MHRA Cites Pharmaceutics International for GMP Issues at Two US Sites

Regulatory NewsRegulatory News | 16 June 2016 |  By 

The Medicines and Health Care products Regulatory Agency (MHRA) on Wednesday cited US-based contract manufacturing organization Pharmaceutics International, Inc. (Pii) for critical deficiencies at two of its Maryland facilities.

In the reports, outlined in two separate statements of non-compliance published to the European Medicine Agency's (EMA) EurdraGMP database, the inspectors say they identified a "failure of organizational and technical measures to minimize the risk of cross-contamination between hazardous and non-hazardous products manufactured in the same manufacturing facilities using shared equipment [and a] failure of the quality unit to ensure the effective operation of the quality system," at both sites during inspections that ended in February.

Regarding the failure of the sites' quality systems, the inspectors said the sites displayed a "gross failure of change management," by using an "unqualified" high-performance liquid chromatography system, and an employing an "unacceptable approach to production equipment qualification."

Additionally, the inspectors identified three other "major" deficiencies:

  1. Organizational data governance failures relating to the generation and checking of analytical data obtained from electronic systems, and inadequate investigation into previous data integrity failures;
  2. Deficiencies in sterilization and depyrogenation processes; and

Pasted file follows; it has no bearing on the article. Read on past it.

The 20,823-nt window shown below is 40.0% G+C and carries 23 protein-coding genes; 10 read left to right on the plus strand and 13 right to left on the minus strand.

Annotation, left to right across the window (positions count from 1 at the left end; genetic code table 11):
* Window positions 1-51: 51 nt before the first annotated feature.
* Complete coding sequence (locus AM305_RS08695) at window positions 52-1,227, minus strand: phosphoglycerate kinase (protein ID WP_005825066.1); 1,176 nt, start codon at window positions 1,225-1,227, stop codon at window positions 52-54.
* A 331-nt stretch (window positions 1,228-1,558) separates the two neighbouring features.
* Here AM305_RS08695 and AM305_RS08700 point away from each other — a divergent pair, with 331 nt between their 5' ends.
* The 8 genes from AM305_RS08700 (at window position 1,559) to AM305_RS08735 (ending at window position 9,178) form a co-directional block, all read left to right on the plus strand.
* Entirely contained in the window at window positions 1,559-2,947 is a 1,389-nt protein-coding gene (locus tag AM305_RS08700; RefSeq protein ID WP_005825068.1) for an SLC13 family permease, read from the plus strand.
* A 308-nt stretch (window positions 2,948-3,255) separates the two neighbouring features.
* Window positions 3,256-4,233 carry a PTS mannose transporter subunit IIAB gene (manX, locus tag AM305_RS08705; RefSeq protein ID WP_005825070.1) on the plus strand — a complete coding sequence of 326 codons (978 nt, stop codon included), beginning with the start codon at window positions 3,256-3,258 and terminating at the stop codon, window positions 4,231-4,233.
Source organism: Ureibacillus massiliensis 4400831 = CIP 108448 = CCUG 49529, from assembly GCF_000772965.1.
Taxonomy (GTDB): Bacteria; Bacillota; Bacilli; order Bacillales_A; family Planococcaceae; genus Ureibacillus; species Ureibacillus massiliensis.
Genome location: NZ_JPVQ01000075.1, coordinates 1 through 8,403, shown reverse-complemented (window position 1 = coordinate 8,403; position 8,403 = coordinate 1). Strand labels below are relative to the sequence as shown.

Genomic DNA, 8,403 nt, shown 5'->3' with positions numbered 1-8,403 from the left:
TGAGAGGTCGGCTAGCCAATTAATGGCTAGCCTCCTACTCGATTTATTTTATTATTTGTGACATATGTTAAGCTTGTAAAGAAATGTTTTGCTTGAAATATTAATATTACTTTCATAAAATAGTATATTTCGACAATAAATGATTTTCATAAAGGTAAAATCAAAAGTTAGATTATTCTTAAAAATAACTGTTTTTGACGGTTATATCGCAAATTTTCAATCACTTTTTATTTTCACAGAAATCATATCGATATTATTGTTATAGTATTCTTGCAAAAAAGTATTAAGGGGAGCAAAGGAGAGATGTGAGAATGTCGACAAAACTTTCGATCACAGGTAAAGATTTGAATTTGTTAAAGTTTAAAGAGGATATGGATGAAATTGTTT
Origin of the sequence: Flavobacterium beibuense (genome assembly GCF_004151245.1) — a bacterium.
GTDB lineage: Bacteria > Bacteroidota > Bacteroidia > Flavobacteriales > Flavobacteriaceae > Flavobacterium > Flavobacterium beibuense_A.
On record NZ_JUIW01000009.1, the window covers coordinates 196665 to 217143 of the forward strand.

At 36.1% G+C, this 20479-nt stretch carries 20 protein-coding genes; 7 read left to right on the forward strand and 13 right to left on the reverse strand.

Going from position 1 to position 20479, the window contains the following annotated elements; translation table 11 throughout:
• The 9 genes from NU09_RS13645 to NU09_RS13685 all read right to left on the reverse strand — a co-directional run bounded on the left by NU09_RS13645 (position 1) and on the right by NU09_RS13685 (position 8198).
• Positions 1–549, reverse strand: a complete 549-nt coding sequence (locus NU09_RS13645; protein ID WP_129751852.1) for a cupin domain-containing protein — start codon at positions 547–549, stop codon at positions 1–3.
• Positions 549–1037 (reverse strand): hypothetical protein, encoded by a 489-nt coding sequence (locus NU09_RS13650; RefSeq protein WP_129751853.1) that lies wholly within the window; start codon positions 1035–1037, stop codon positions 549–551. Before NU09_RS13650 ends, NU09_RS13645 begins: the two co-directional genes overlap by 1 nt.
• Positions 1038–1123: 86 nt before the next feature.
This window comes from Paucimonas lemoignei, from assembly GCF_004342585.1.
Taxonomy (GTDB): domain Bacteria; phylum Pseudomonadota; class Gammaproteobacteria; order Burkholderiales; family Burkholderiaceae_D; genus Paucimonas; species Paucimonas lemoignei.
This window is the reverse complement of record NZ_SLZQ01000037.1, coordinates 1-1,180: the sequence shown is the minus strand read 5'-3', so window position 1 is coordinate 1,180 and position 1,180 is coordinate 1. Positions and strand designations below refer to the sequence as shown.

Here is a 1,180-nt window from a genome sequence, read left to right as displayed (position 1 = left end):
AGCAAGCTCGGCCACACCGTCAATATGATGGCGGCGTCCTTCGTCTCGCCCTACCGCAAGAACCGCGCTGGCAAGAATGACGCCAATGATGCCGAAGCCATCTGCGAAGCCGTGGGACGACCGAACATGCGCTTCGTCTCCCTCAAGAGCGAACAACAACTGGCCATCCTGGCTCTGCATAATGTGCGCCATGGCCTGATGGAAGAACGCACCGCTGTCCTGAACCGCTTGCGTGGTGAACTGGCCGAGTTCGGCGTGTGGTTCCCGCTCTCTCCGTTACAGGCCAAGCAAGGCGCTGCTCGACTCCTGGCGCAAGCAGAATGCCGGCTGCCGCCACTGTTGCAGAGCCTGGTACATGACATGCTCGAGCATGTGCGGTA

3. Insufficient control of aseptic operations to provide the required level of sterility assurance.

As a result of the deficiencies, MHRA says it has withdrawn Pii's good manufacturing practice (GMP) certificate for its Hunt Valley, MD site. The agency has also recommended a recall of products made at both facilities including investigational products used in clinical trials, "where market alternatives and medical criticality permits."

For Pii's Hunt Valley, MD facility, this includes three commercial products: tablet and oral powder formulations of Swedish drugmaker Orphan Biovitrum's Ammonaps, which is used to manage urea cycle disorders, and Lutigest, a progesterone drug typically used alongside female fertility treatments.

However, going forward, batches of products from both sites will be banned from the EU, until the statements of non-compliance are removed.

Julien Hecht, vice president and general counsel at Pii, told Focus via email that his company is working to address the issues cited during the inspections: "Since the time of the MHRA inspections, Pii has been working continuously to remediate all of the agency's observations and comments. Beginning in the first week of April, 2016, after conducting an exhaustive selection process, Pii brought in and began working with a team of experts, each with specialized expertise, to address each of the agency's substantive areas of concern.  These remediation efforts have the highest priority at Pii and significant resources, in terms of both dollars and personnel, have and will be expended as part of this process."



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